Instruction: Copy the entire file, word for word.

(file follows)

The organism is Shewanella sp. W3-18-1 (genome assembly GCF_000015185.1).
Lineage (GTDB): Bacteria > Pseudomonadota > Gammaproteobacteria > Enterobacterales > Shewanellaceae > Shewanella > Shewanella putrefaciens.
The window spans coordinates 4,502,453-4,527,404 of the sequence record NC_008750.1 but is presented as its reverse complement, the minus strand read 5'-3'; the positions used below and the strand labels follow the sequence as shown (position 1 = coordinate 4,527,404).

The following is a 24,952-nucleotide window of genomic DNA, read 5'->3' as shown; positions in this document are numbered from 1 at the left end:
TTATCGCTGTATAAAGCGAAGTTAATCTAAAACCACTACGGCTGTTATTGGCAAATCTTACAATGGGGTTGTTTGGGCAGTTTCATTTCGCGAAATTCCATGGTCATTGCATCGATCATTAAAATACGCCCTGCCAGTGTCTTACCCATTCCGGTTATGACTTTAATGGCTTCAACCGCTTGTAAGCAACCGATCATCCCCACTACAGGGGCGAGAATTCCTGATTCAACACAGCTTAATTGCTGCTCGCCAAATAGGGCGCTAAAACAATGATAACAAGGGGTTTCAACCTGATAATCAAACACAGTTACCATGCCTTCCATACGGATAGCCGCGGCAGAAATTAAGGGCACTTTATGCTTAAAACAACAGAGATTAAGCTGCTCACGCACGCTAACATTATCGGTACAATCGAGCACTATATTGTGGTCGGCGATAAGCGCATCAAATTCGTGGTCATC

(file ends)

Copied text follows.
The organism is Shewanella sp. W3-18-1 (genome assembly GCF_000015185.1).
Lineage (GTDB): Bacteria > Pseudomonadota > Gammaproteobacteria > Enterobacterales > Shewanellaceae > Shewanella > Shewanella putrefaciens.
The window spans coordinates 4,502,453-4,527,404 of the sequence record NC_008750.1 but is presented as its reverse complement, the minus strand read 5'-3'; the positions used below and the strand labels follow the sequence as shown (position 1 = coordinate 4,527,404).

The following is a 24,952-nucleotide window of genomic DNA, read 5'->3' as shown; positions in this document are numbered from 1 at the left end:
TTATCGCTGTATAAAGCGAAGTTAATCTAAAACCACTACGGCTGTTATTGGCAAATCTTACAATGGGGTTGTTTGGGCAGTTTCATTTCGCGAAATTCCATGGTCATTGCATCGATCATTAAAATACGCCCTGCCAGTGTCTTACCCATTCCGGTTATGACTTTAATGGCTTCAACCGCTTGTAAGCAACCGATCATCCCCACTACAGGGGCGAGAATTCCTGATTCAACACAGCTTAATTGCTGCTCGCCAAATAGGGCGCTAAAACAATGATAACAAGGGGTTTCAACCTGATAATCAAACACAGTTACCATGCCTTCCATACGGATAGCCGCGGCAGAAATTAAGGGCACTTTATGCTTAAAACAACAGAGATTAAGCTGCTCACGCACGCTAACATTATCGGTACAATCGAGCACTATATTGTGGTCGGCGATAAGCGCATCAAATTCGTGGTCATC